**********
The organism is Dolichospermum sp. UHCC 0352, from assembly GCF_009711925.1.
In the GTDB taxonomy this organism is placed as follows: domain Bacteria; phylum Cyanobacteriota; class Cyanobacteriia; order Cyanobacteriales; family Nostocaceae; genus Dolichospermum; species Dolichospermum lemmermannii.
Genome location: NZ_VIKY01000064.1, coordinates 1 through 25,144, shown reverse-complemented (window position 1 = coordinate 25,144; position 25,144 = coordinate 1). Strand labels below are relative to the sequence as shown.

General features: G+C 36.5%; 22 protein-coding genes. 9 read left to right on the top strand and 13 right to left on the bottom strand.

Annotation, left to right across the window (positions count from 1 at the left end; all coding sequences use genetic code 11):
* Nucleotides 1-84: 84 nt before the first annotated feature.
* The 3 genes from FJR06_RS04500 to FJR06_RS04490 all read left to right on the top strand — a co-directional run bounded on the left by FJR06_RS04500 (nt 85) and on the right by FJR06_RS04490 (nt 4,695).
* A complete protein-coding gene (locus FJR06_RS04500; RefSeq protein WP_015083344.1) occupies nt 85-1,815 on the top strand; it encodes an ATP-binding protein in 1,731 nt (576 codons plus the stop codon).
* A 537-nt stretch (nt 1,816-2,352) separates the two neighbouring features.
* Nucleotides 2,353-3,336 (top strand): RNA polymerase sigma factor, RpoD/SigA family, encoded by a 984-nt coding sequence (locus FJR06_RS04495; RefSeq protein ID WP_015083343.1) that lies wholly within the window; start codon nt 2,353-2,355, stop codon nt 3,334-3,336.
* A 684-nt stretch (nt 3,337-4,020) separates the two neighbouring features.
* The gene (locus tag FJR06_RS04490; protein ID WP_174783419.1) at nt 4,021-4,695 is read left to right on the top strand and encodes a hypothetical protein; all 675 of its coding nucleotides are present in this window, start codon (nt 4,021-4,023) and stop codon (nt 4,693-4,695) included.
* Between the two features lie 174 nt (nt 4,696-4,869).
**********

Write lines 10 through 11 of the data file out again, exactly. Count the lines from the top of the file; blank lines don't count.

* Nucleotides 2,353-3,336 (top strand): RNA polymerase sigma factor, RpoD/SigA family, encoded by a 984-nt coding sequence (locus FJR06_RS04495; RefSeq protein ID WP_015083343.1) that lies wholly within the window; start codon nt 2,353-2,355, stop codon nt 3,334-3,336.
* A 684-nt stretch (nt 3,337-4,020) separates the two neighbouring features.